(Bloomberg) -- Ronald Perelman, who built a business empire over decades spanning cosmetics, military vehicles and pharmaceuticals, is looking to rework his holdings as the global pandemic has pinched corporate profits and upended strategies.
MacAndrews & Forbes, his business run from a townhouse on East 62nd Street in Manhattan, is looking at options including the divestment of certain assets, according to spokesman Josh Vlasto.
“Due to changes in the world both socially and economically, we have decided to reset MacAndrews & Forbes in a manner that will give us maximum flexibility both financially and personally,” Vlasto said in a statement to Bloomberg. “This will allow us to be opportunistic and flexible in looking at new situations.”
Perelman, 77, started in 1978 with a $1.9 million bank loan, according to a Bloomberg profile of the dealmaker. He used it to buy a New Jersey jewelry-store chain, which he liquidated for $15 million.
He rose to prominence during the 1980s, backed by Michael Milken’s junk-bond machine. Landmark deals included Consolidated Cigar Holdings and the hostile takeover of Revlon Inc. He often targeted companies that were in trouble or undervalued, helping him become one of the wealthiest people in the world, but he also frequently tangled with lenders.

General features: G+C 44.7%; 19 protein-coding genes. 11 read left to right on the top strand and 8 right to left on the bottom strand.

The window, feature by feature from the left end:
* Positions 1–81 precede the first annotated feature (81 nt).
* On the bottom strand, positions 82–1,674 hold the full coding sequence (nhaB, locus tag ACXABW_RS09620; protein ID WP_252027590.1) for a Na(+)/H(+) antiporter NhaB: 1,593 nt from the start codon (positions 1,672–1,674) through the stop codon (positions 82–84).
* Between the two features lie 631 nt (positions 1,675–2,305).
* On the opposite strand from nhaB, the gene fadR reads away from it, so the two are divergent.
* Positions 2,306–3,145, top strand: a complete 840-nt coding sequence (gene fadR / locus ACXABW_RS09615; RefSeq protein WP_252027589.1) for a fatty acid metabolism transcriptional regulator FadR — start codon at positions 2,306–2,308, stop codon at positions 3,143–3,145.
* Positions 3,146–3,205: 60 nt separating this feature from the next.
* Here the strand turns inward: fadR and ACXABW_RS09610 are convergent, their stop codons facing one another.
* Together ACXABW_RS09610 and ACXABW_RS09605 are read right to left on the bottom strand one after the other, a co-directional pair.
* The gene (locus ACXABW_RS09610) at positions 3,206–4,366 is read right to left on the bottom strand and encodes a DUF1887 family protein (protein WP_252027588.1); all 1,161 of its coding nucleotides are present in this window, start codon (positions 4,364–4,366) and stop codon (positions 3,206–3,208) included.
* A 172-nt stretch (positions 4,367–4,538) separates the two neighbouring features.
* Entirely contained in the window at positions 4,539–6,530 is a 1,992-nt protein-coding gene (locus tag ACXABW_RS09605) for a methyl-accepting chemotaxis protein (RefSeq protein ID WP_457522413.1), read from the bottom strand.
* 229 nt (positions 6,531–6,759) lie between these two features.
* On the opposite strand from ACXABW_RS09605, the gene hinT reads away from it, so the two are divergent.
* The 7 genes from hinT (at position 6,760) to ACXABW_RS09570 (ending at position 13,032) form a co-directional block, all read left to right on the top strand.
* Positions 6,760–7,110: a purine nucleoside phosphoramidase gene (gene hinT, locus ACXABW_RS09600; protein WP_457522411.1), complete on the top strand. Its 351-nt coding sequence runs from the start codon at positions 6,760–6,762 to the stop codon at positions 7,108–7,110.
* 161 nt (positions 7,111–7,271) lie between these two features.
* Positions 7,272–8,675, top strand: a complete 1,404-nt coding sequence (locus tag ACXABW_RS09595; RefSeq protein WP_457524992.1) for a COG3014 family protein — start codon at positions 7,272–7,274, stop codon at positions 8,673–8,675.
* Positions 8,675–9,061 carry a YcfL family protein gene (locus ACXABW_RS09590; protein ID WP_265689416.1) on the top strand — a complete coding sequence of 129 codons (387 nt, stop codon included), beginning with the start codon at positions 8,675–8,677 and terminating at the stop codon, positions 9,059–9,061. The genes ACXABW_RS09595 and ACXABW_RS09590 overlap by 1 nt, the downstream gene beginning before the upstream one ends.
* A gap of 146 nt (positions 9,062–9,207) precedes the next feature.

MacAndrews & Forbes currently backs a number of highly levered companies with debt trading at distressed levels, including Revlon and Vericast Corp. It also owns stakes in Humvee-maker AM General and gambling-products firm Scientific Games Corp.
The billionaire said he was exploring selling his shares in Scientific Games, according to a filing Wednesday morning in New York. Perelman entities hold about 39% of the company, which has a market valuation of $1.5 billion, according to data compiled by Bloomberg.
There have been other signs Perelman is looking to sell. One of his investments, drug discounter RxSaver, has been in talks with potential buyers, Bloomberg reported in June. Revlon has been working with Goldman Sachs Group Inc. since last year to review alternatives.
Perelman is worth $7.8 billion, making him the 79th wealthiest person in the U.S., according to the Bloomberg Billionaires Index. Along the way, he’s amassed an art collection that rivals world-class museums and is worth billions.
He’s also become one of the largest philanthropists in the country. In 2018, Princeton announced a $65 million father-daughter gift from Perelman and his daughter Debra, Revlon’s chief executive officer. He hosted an annual party at his East Hampton home to raise money for Harlem’s Apollo Theater.
Still, his fortune has tumbled from more than $19 billion in January 2018. Revlon has struggled with a high debt load and faced competition from a host of smaller companies that have used social media to lure away customers.
There’s also been plenty of changes at MacAndrews & Forbes.
Paul Savas, the chief financial officer, was pushed out last month after he failed to comply with processes and procedures regarding a related party transaction. Steve Cohen, general counsel for eight years, left last week to start his own firm, though he’s still advising MacAndrews & Forbes, according to Bloomberg Law.
(Updates with Scientific Games filing in seventh paragraph.)
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